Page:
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Montana’s mining industry is a bright spot in our state economy. While our state has been facing growing concerns about declining tax revenue and budget shortfalls, mining continues to be one of the largest employers and taxpayers in our state — supporting over 12,000 jobs and generating nearly $200 million in revenue for Montana.

But environmental groups like the Montana Environmental Information Center have introduced a ballot initiative (Initiative 186) that will effectively stop all new mining in Montana, as well as the jobs, tax revenue and economic benefits that would come with it. Supporters of this initiative are trying to hide the negative impacts of I-186. They are deliberately misleading Montanans by claiming that this initiative is about fixing our mining regulations and promoting clean water — but that couldn’t be further from the truth.

Montana is home to some of the world’s most stringent and thorough environmental regulations when it comes to permitting mines. As I have followed the efforts of the Black Butte Copper Project and the proposed mining operations in northwestern Montana, I have seen our permitting process in action. Not only have each of these companies spent years diligently working to meet and exceed every aspect of Montana’s environmental requirements and permitting regulations, but they have spent millions of dollars in the process.

Despite the years of effort and large financial investment, a major mine hasn't been permitted since the East Boulder Mine in 1992, which runs along the East Boulder River and whose sister mine, the Stillwater Mine (permitted in 1986), runs along the Stillwater River. Black Butte Copper would be the first copper mine permitted since the Troy Mine, which was first permitted in 1978.

Instead of looking to these mines as examples of the balance Montana has achieved between protecting our environment and developing our mineral resources, the supporters of I-186 point to bygone, gold-rush-era mines that have been out of operation for decades. Our high standards for remediation and strict environmental protections ensure that mines operating in Montana leave our landscape and waterways in better condition than before mining took place.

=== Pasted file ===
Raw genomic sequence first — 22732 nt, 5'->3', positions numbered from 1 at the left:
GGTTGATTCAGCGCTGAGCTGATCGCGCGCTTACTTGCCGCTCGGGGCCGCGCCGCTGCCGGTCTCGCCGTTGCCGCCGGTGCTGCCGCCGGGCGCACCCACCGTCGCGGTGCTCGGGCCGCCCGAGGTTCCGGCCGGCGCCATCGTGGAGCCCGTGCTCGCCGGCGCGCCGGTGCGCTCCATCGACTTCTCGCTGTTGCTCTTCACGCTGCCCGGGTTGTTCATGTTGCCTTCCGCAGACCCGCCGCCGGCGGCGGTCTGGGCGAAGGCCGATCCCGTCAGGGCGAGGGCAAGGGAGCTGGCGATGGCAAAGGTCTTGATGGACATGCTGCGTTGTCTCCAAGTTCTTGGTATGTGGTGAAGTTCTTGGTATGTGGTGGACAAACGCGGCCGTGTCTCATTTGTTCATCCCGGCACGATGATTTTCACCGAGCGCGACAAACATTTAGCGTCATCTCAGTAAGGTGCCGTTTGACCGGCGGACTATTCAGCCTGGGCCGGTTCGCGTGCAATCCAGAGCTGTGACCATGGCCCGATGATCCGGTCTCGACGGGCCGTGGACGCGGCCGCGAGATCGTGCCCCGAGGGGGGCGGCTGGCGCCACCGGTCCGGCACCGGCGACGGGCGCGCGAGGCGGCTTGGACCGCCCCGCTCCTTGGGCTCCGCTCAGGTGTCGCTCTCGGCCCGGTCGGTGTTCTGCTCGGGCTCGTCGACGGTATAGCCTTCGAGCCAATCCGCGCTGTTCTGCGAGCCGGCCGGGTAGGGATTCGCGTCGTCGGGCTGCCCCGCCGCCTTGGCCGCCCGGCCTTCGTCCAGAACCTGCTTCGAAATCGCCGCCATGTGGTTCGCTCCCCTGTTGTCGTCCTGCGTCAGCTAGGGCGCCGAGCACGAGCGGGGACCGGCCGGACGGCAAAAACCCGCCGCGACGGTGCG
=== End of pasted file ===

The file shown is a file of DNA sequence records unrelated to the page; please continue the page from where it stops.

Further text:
If I-186 passes, the balance that currently exists will be upended and our opportunity to develop these resources in the future will be lost.

In addition to the staggering economic impacts of I-186, it may also have repercussions for our national security. Our natural resources — especially mined minerals — play a key role in our ability to provide our military with the technology and equipment it needs to protect our troops. No one knows and appreciates this fact more than the members of our National Guard and Reserve and the residents of Great Falls — home of the Malmstrom Air Force Base.

In fact, the Department of Defense uses over 750,000 tons of mined minerals each year.

The proposed Black Butte Copper mine near White Sulphur Springs is home to a billion pounds of high-grade copper. The two proposed mines in northwestern Montana have the potential to produce more than 500 million ounces of silver and 4 billion pounds of copper in their lifetime.

For the sake of our economy, and our national security, we simply cannot afford to let I-186 keep our mineral resources in the ground.

Vote 'no' on I-186 to protect the future of mining, and the future of Montana.

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Roger A. Hagan is a retired chief master sergeant of the Montana Air National Guard and U.S. Air Force, and served as the state representative for House District 19 in 2013. He currently represents veterans and military members as a lobbyist.

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